14 November 2017


I found out from a young lady earlier this year that she lost her husband nine months before. I was truly gobsmacked. I had met her two weeks before then, and she stood out with her wit, smile and impressive contributions to the meeting. I was fascinated by her interesting last name. She told me this was her married name, explaining how her husband's family came about it. She gave nothing away.

When, by sheer coincidence, we met again two weeks later, I asked for further details about an exceptionally deep and curious contribution she made at our previous encounter. It was then she told me what informed it. Her husband had died nine months before. I was lost for words. She was still smiling. Yet her face spoke the language of someone who had packed several experiences into her young life. I did not know what to say. From that moment, I had a different perception about her, yet throughout that day and the next, she continued to be her usual self  - witty, pulling legs, assisting me to critique every presentation. Who could imagine what she was going through raising two children under the age of six alone? It then occurred to me that I actually know a few people like her. How do they cope? What goes through their minds? What does society expect of them? What if they decide to re-marry?

Whether male or female, it is never an easy thing for someone to lose a spouse. I have heard of one or two much older men who after losing their beloved wives became totally lost. This was because their wives organised everything about their lives, including the clothes on their back. Even with exceptional cases like these, what is not in doubt is that it is doubly more difficult when a woman loses her husband. In many instances in Africa, this means a rapid descent into poverty or at best, sub-standard living, as men are more likely to be the main breadwinner. Often, the husband’s family descend like rampaging vultures to complicate things for a woman soon after the loss of her husband. The fact that she is vulnerable and sore does not stop the vitriol of 'she does not respect her husband's family enough', 'she did not pick our calls', 'we saw her eating only a few days after her husband died,' 'she is withholding information from us.' She may even be accused to her face of killing her husband. Within a few days of her husband's death just a few years ago, a young widow was asked by her husband's family if her late husband had any plots of land.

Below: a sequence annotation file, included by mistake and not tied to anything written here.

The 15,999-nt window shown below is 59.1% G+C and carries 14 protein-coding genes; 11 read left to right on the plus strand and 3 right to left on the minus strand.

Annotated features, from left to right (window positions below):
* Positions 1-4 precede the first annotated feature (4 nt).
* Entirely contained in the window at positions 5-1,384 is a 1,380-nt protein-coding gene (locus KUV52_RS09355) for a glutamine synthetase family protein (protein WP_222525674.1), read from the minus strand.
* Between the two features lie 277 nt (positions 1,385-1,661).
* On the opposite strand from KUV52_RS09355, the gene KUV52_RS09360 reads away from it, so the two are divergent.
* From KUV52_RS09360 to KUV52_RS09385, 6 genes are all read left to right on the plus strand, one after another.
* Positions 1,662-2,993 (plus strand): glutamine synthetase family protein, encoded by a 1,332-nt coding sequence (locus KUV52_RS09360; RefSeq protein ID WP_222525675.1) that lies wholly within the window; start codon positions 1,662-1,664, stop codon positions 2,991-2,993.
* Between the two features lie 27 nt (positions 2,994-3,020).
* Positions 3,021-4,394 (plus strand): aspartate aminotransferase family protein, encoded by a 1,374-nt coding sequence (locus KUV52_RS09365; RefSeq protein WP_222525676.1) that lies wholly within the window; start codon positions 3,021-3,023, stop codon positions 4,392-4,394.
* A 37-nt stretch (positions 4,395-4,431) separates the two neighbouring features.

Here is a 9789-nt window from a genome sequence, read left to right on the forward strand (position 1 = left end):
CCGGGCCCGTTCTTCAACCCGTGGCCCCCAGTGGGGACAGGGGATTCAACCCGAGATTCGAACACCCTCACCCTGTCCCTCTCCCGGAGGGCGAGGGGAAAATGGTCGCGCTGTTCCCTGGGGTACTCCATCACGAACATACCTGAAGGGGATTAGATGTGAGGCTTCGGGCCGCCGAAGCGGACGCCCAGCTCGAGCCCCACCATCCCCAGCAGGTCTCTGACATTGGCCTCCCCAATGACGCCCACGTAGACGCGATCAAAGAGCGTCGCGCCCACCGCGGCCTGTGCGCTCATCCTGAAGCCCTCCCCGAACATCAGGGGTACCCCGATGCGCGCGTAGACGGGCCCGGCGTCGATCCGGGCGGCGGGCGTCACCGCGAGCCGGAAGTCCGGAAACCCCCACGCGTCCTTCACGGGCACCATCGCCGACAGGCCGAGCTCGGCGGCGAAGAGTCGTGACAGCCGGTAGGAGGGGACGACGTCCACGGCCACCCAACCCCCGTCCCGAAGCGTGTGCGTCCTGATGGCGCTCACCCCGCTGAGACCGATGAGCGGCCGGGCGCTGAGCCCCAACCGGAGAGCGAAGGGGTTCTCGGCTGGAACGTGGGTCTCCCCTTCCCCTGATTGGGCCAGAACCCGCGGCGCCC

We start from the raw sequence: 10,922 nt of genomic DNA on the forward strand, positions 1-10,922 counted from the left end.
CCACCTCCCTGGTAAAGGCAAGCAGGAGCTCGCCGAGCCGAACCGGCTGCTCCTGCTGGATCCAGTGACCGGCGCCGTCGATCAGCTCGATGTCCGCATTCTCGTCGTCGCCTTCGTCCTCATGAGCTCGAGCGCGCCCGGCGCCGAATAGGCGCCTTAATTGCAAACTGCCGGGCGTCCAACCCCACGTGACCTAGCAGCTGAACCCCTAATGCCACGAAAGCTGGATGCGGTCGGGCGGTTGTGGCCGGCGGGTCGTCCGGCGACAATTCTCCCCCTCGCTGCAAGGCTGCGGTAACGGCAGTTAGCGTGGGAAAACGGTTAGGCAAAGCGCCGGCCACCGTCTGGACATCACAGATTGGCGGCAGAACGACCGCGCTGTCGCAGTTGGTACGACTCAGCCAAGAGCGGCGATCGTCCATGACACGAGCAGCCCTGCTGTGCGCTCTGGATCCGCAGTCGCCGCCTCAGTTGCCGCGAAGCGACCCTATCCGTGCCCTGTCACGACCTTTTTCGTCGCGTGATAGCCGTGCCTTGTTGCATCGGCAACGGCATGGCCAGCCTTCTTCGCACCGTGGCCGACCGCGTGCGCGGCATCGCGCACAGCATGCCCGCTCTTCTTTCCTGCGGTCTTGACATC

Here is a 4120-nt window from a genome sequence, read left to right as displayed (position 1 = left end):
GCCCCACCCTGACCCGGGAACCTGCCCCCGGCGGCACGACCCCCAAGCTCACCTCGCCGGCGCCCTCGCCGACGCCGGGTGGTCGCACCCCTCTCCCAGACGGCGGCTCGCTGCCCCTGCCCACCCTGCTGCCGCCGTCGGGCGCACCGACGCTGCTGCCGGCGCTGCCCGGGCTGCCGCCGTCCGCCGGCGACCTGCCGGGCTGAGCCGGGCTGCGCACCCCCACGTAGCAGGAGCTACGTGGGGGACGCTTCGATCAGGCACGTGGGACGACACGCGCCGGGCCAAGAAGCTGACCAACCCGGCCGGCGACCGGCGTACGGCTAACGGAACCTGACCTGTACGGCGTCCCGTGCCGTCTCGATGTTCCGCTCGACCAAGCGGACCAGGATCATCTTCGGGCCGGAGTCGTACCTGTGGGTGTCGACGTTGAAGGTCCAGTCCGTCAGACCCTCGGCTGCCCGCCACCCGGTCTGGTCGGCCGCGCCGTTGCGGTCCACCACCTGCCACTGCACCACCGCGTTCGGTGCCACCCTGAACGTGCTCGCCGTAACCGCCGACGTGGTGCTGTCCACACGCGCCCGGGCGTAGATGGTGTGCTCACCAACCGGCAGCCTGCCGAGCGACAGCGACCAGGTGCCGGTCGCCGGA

More than anything else, what stands out the most between men and women who lose a spouse is the real fact that men could remarry within a reasonable length of time. It is in fact expected of them. They are advised to do so as soon as it is practicable. The story is not that easy for women. They tend to grieve for longer, though they may brave it. They have to suddenly find their mojo in an already crowded field of women, and dwindling responsible suitors. I suspect they may also feel they are betraying their dead husbands by dating, so they often hold back. They also have the welfare of their children, their own welfare, and what people would say to think about. Would the new man be as good as the previous husband? Plus of course the fact that men usually marry younger women so nothing changes if they lose a spouse. They can quickly plump for another woman. For women on the other hand, it is not that straightforward. For a start, they are disadvantaged because it is men, not women that still do the chasing in most societies. Even if a woman succeeds in getting married well after her husband's death, there is that suspicion hanging over her for life - Did she kill her husband? Was she dating the new man before her husband died?

So what should a young lady do if she lost her husband? 

Given all the pressure of society, and the real limitations of being a woman:

  • Could she ever find love again?
  • Would society allow her to find love again?
  • Would she allow herself to find love again?

Your guess is as good as mine. One thing is clear; it is definitely not a level-playing world. PostcardfromLagos